Statement after the September Meeting of APPG on State Pension Inequality for Women
The officers of the All Party Parliamentary Group on State Pension Inequality for Women met in September. Members from the Labour, Conservative, SNP and SDLP parties were in attendance.
Among the items discussed was the split within the WASPI campaign which happened in the summer and the emergence of ‘WASPI Voice’ and the ‘63 is the new 60’ campaigns, which also aim to achieve justice for women born in the 1950’s who are disproportionately affected by the reforms to State Pension Age happening since 1995.
There was also a discussion about the importance of clarity about what the different campaigns want to achieve and the cost of any proposals.
The APPG will continue to work with all those committed to the cause of helping the women born in the 1950s who are affected by changes to the State Pension Age. We will be a strong voice in Parliament to continue to flag up the injustice suffered by 1950s-born women, to put pressure on the Government to bring forward fairer transitional arrangements and to amend legislation where that is possible.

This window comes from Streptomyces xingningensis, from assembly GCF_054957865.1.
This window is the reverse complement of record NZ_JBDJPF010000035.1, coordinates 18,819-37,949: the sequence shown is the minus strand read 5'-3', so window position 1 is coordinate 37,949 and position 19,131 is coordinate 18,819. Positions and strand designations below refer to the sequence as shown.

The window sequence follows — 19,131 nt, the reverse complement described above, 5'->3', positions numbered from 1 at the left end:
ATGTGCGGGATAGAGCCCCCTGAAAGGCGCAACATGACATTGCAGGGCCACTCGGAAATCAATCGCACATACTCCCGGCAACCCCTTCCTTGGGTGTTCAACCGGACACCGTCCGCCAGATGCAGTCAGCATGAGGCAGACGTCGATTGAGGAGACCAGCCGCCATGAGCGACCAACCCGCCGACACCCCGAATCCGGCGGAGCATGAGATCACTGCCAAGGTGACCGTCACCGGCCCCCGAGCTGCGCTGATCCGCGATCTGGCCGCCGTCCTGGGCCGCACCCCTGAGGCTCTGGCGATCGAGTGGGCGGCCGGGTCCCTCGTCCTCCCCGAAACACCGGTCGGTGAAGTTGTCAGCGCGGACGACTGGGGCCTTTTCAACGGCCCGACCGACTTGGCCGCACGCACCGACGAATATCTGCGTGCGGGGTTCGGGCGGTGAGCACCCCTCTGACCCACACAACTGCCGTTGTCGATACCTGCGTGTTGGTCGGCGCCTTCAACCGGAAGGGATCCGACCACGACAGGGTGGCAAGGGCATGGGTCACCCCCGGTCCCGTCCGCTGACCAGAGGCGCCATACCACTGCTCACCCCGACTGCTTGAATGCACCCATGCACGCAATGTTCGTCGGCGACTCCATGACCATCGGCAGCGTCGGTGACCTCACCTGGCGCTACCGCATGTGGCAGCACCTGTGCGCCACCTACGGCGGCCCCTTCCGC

It has always been clear that a return to the status quo before the legislation of 1995 is a non-starter. Officers feel that the APPG should focus on bringing forward practical and affordable solutions which may form the basis of an agreement with the Government. We will continue working on these with whatever resources we can muster and we are encouraging all campaign groups to complete their local petitions and submit them to their local MPs ahead of a mass presentation we are planning in the House of Commons on October 11th.
We will also be scrutinising the Government’s Pension Schemes Bill when it is published, ahead of its introduction in the Lords to see if there is any scope to use that to debate changes or the need for fair transitional arrangements. Further developments will be posted on the APPG website.
Tim Loughton MP
Barbara Keeley MP